Gap between haves and have-nots 'not been seen since the days of a slave-owning elite'
LONDON is now the developed world's most unequal city, according to new research made public today.
In his book, In Injustice: Why Social Inequality Persists, Daniel Dorling calculates that the richest 10% of people in London are 273 times as wealthy as the bottom 10%, a wealth gap that would make even the Victorians blush.
"We are getting wealth inequalities in London now as far as we know that have not been seen since the days of a slave-owning elite," Dorling told The Guardian.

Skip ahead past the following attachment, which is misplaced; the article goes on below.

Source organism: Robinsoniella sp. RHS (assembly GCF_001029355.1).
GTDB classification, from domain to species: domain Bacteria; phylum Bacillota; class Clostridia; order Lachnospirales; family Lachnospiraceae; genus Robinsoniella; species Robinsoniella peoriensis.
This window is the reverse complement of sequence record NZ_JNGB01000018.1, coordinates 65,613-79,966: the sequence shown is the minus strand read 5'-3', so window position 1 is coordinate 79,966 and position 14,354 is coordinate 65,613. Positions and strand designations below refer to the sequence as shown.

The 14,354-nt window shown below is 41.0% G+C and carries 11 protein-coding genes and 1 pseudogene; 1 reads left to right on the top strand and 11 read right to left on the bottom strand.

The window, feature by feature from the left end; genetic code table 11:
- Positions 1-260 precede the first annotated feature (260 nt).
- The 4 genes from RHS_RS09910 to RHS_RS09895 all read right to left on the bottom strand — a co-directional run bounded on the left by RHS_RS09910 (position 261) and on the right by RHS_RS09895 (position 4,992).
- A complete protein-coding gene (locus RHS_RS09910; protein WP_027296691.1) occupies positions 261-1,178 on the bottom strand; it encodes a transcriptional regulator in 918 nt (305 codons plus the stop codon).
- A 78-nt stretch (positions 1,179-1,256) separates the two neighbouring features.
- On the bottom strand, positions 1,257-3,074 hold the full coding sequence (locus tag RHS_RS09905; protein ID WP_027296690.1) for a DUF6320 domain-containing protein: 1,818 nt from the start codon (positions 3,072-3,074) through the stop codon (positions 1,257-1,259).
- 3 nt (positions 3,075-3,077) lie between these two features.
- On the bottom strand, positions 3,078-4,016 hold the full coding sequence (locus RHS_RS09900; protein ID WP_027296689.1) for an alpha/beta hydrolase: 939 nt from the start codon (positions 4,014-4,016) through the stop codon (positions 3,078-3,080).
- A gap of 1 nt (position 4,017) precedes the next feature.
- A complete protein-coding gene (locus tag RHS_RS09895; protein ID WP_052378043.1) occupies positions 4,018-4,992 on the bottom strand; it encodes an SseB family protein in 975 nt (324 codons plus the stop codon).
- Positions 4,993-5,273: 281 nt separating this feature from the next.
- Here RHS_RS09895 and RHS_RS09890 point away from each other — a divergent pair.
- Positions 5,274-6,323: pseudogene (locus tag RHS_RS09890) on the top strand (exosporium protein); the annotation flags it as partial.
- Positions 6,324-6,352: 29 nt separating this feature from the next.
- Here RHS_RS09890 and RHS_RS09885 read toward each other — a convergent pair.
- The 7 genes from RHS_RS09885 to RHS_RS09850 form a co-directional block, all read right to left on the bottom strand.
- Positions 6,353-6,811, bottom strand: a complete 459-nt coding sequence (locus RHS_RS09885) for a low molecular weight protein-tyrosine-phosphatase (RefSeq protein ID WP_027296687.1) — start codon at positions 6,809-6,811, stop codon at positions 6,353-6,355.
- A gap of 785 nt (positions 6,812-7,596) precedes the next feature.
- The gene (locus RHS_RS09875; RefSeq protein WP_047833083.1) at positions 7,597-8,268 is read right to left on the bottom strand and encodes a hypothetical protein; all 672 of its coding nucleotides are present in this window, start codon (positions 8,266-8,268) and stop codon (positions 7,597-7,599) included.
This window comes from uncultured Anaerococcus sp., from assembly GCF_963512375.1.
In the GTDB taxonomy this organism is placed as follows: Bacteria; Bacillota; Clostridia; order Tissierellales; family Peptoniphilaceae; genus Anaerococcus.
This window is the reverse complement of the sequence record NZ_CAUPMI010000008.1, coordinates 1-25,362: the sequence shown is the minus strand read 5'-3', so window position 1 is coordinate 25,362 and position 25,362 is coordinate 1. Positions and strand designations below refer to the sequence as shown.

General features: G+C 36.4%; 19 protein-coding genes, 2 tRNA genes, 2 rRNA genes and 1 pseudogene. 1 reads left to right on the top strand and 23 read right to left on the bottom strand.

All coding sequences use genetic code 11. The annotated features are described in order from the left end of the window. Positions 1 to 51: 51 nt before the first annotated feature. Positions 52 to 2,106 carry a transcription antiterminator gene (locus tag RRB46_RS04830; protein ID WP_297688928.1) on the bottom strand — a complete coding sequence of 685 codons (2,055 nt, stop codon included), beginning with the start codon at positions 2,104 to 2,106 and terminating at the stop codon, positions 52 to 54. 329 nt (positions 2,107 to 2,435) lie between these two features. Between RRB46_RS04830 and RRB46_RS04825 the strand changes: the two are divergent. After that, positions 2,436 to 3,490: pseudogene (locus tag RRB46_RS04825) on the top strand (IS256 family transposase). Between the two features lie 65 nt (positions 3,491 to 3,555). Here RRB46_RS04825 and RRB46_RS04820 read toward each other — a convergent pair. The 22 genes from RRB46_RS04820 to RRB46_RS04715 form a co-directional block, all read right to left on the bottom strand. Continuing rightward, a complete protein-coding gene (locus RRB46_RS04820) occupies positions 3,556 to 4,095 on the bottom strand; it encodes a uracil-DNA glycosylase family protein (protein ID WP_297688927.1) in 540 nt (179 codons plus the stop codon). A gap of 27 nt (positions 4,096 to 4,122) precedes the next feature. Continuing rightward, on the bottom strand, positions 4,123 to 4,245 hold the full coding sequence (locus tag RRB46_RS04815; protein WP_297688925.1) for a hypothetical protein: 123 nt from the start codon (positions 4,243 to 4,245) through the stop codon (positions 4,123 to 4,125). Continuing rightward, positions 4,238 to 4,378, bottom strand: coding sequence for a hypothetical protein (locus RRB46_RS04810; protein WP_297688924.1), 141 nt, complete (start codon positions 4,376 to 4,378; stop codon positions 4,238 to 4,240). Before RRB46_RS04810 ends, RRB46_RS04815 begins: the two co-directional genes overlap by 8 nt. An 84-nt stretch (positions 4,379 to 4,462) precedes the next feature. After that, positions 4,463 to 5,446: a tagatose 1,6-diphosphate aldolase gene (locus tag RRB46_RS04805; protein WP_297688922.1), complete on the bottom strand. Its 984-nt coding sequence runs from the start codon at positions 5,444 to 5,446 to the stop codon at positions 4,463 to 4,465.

"Other comparable cities like New York, Stockholm and Sydney have wealthy people, but not as many wealthy people as London."
One reason for London's lead in the inequality business is that it is often the city of choice for the international mega-rich.
Last week, for instance, LondonNet ran a story about the influx of wealthy Greeks looking to buy property in Mayfair, following a route trodden in recent years by Russian oligarchs.
Meanwhile, at the other end of the social scale, London has one of the highest rates of unemployment – at 8.9% - in the UK, though there was some good news on this front today as 22,000 fewer people were reported out of work in the three-month period to February this year, compared to the quarter before that.